By Kevin Glennon, RN, BSN, CWCP, VP of Operations, Home Health, Clinical and Quality Assurance Programs, One Call Care Management
Nearly half of the states in the U.S. have legalized medical marijuana. As a result, employers and insurance companies are looking for guidance as to whether they’ll soon be required to cover medical marijuana as part of their workers’ compensation (WC) claims.
In 2015, I had the opportunity to call upon my background in clinical education and expertise in the clinical management of complex and catastrophic claims in WC to deliver sessions and participate in discussions at four industry conferences on this topic.
Today, there are no definitive answers regarding the use of medical marijuana in WC, but in this guest column, I hope to outline some of the complications, pending legislation, and risks surrounding this issue.
State vs. Federal Law
Currently, the main challenge is the disparity between state and Federal law. The Controlled Substances Act (CSA) of 1970 categorizes marijuana as a Schedule I substance, alongside drugs as dangerous and addictive as heroin. However, there is pending Federal legislation that has been proposed to change marijuana’s classification.
The CARERS Act proposed by Senators Paul, Booker, and Gillibrand would allow patients, particularly veterans, to access the treatment they need without fear of Federal prosecution. The Act would recognize the state’s responsibility to set medical marijuana policy and reschedule marijuana from a Schedule I to Schedule II substance, recognizing it as having “Accepted Medical Use.” It would also permit financial services and banking for marijuana dispensaries, and expand opportunities for research.
Another bill proposes that marijuana be regulated in a manner similar to alcohol, removing it from the CSA’s schedules. Oversight of marijuana would then be transferred from the Drug Enforcement Administration (DEA) to the Bureau of Alcohol, Tobacco, Firearms and Explosives.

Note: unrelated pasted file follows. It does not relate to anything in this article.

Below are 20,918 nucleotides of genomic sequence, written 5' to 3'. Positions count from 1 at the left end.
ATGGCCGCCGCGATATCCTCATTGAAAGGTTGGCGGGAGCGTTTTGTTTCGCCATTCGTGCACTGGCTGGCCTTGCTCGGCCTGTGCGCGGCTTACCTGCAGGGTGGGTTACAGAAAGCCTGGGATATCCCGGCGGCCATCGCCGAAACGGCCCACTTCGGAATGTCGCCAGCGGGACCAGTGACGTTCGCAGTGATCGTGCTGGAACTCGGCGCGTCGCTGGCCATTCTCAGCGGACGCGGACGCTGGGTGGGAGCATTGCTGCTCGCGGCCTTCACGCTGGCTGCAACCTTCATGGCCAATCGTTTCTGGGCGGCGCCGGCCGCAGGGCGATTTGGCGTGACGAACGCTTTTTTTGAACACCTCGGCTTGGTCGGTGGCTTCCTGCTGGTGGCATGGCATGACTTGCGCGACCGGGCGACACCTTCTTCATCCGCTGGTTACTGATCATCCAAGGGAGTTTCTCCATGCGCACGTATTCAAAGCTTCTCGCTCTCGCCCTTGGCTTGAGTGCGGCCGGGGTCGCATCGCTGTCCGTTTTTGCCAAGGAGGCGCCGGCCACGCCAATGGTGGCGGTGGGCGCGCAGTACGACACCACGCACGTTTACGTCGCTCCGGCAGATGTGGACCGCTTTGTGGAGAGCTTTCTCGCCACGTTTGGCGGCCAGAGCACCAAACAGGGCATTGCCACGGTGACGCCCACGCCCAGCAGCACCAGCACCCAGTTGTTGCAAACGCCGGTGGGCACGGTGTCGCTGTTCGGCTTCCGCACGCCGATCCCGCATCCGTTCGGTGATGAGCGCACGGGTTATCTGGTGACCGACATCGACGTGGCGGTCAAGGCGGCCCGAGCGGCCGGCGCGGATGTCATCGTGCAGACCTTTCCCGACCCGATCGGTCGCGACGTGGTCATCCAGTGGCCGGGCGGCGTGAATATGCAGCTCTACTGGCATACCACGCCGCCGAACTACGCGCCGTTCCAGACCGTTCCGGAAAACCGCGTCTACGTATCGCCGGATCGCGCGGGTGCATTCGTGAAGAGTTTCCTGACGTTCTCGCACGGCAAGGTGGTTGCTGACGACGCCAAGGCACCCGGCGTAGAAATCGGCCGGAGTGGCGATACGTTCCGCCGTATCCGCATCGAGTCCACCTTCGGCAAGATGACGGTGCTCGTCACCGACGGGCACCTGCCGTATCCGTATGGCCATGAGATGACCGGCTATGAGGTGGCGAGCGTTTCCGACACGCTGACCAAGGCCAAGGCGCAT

Approvals of these bills are still pending, but if either one passes, it could be a game-changer in how medical marijuana is viewed for treatment in the future.
Hopeful Alternative for Pain Treatment
From a clinical perspective, marijuana has potential medicinal value for many conditions, similar to the poppy plant from which we derive opiate medications. In fact, there’s significant interest in using medical marijuana as an alternative to opiates for the management of chronic pain.
According to the Institute of Medicine, chronic pain affects approximately 100 million adults in the U.S., and costs up to $635 billion each year in treatment and lost productivity. Patients often build up a tolerance to opiates and require increased dosages. Prolonged use can lead to addiction and even death. In 2013, there were 16,235 overdose fatalities related to opioid painkillers, according to the Centers for Disease Control and Prevention (CDC).
The Journal of the American Medical Association (JAMA) reported in June 2015 that existing clinical trials showed medical marijuana effectively treats chronic and neuropathic (nerve) pain1. However, these trials were small in scale. Reclassification of marijuana under the CSA would be required before large-scale, randomized studies could take place to confirm these results. Many proponents believe clinical trials should be allowed to proceed, letting medical evidence speak for itself.
Lack of Evidence-Based Guidelines
In WC, payers must rely on evidence-based guidelines to make treatment decisions. Currently, medical marijuana is not included in any WC treatment guidelines, such as the Official Disability Guidelines (ODG) and the American College of Occupational & Environmental Medicine (ACOEM) Practice Guidelines—which are considered the gold standards in treatment of occupational injuries. As such, many payers choose to categorically deny coverage, and experts say they’re within legal and medical parameters to do so. However, courts are often being called upon to review treatment decisions regarding medical marijuana.